260106 Substance use as coping behavior in older adults: Associations with self-rated health in the Health and Retirement Study

Monday, October 29, 2012

Pia M. Mauro , Department of Mental Health, Johns Hopkins Bloomberg School of Public Health, Baltimore, MD
Sarah Canham, PhD , Department of Mental Health, Johns Hopkins Bloomberg School of Public Health, Baltimore, MD
Silvia S. Martins, MD, PhD , Department of Mental Health, Johns Hopkins Bloomberg School of Public Health, Baltimore, MD
Adam Spira, PhD , Mental Health, Johns Hopkins Bloomberg School of Public Health, Baltimore, MD
Background: With the aging of the American population, there is increased concern about substance abuse in older adults. By 2025, the U.S. Census Bureau projects that 63.9 million adults will be age 65 and older. However, predictors of maladaptive substance use in older adults have been understudied. We investigated the association between self-rated health and use of alcohol and drugs to cope with stress in community-dwelling older adults. Methods: We studied 1,352 participants in the 2008 wave of the nationally representative Health and Retirement Study. Our primary predictor was self-reported health status, and outcomes were: (1) alcohol use; and (2) prescription or other drug use as methods of coping with stress. Results: On average, participants were 67.3 0.3 years old; 54.5% were women and 87.8% were Caucasian. Approximately 10% reported using prescription or other drugs to cope with stress very often, fairly often, or not too often vs. hardly ever or never, and 11% reported using alcohol for that purpose. Adjusted for age and gender, those with poor or fair health had 4.20 (95% CI: 2.66-6.64) times the odds of using prescription or other drugs to cope with stress and 0.30 (95% CI: 0.16-0.57) the odds of using alcohol to cope, compared to those with good, very good, or excellent health. Conclusions: Results suggest that worse self-rated health is associated with increased risk of drug use and decreased risk of alcohol use to cope with stress. Longitudinal studies are needed to clarify the directions of these associations.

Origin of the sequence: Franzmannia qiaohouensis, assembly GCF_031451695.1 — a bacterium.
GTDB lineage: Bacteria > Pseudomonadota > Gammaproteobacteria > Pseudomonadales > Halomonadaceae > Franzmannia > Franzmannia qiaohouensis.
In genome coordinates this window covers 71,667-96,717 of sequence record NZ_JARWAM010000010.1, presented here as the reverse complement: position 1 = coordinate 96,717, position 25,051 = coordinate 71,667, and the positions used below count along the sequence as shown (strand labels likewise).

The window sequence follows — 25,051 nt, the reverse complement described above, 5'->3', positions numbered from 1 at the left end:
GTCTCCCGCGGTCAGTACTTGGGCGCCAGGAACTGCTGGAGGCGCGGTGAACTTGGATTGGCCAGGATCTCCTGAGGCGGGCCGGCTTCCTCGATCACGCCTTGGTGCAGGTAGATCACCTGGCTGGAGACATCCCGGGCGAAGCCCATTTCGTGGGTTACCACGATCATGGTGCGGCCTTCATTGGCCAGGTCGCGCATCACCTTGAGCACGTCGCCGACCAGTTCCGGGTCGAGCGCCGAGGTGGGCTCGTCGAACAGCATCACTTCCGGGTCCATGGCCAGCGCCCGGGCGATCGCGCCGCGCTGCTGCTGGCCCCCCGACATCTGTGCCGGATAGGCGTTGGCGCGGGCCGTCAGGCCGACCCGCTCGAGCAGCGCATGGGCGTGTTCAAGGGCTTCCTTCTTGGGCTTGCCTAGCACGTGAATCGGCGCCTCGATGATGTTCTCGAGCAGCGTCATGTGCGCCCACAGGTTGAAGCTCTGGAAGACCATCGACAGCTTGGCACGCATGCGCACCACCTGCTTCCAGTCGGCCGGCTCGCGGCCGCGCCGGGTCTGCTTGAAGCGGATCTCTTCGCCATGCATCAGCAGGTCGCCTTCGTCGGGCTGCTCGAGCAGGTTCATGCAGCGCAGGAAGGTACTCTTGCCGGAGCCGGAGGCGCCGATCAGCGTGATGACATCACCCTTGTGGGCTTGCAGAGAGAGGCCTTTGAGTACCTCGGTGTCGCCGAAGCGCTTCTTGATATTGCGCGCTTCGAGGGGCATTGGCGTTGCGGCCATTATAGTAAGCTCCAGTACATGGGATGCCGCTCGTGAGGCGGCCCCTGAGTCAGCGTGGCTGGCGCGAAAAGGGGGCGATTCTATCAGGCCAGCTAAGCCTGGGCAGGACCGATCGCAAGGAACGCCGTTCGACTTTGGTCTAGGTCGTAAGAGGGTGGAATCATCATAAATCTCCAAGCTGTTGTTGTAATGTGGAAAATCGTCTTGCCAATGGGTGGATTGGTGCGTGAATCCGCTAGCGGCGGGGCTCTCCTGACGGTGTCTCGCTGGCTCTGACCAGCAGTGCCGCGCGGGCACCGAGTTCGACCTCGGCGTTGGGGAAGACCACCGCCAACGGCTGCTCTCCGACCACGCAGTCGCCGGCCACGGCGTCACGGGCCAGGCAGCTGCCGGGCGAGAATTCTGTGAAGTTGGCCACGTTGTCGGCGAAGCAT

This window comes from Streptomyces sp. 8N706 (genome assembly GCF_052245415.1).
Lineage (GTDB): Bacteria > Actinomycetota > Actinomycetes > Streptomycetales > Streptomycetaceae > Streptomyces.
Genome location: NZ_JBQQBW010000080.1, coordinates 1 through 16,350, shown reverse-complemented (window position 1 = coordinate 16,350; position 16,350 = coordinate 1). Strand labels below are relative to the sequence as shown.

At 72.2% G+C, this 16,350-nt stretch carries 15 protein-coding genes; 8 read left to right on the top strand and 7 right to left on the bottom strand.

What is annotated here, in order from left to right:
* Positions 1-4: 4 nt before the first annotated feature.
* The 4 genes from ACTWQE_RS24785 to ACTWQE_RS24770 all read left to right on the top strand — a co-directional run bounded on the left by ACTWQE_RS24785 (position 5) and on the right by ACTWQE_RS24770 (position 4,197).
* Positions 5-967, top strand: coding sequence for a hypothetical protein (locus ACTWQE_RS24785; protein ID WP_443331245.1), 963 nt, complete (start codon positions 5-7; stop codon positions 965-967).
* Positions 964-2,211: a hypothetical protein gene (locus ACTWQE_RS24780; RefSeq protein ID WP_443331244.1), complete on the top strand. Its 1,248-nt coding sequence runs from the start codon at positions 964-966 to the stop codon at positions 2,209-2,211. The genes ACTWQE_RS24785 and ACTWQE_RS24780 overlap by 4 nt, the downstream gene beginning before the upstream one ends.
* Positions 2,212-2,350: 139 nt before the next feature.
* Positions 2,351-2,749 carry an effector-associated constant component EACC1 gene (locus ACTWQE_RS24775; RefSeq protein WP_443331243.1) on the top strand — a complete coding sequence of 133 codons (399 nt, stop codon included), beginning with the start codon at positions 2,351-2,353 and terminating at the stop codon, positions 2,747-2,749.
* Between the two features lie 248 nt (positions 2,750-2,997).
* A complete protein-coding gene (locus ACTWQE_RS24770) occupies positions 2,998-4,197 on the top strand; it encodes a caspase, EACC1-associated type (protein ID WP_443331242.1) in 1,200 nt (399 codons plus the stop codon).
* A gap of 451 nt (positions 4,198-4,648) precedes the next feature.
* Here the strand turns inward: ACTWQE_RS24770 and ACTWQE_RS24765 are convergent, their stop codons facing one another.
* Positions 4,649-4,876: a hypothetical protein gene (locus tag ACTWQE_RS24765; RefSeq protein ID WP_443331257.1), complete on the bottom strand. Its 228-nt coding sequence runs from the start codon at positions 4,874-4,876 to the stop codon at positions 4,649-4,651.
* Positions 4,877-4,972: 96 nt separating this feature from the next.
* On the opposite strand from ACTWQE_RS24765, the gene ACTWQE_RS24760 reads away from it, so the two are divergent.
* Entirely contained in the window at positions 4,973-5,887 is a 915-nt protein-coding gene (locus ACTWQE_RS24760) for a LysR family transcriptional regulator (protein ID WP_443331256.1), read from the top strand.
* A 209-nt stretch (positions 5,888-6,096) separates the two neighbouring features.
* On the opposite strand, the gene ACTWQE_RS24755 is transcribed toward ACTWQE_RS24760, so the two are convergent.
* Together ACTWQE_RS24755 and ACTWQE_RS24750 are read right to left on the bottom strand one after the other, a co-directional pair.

Learning Areas:
Epidemiology
Public health or related research

Learning Objectives:
Identify the association between self-rated health and use of alcohol to cope with stress among older adults. Identify the association between self-rated health and use of drugs to cope with stress among elders.

Keywords: Drug Use, Elderly

Presenting author's disclosure statement:

Qualified on the content I am responsible for because: I am a pre-doctoral student and a NIDA-funded Drug Dependence Epidemiology fellow. My research interests include substance abuse epidemiology, psychiatric comorbidity, and health disparities.
Any relevant financial relationships? No

I agree to comply with the American Public Health Association Conflict of Interest and Commercial Support Guidelines, and to disclose to the participants any off-label or experimental uses of a commercial product or service discussed in my presentation.

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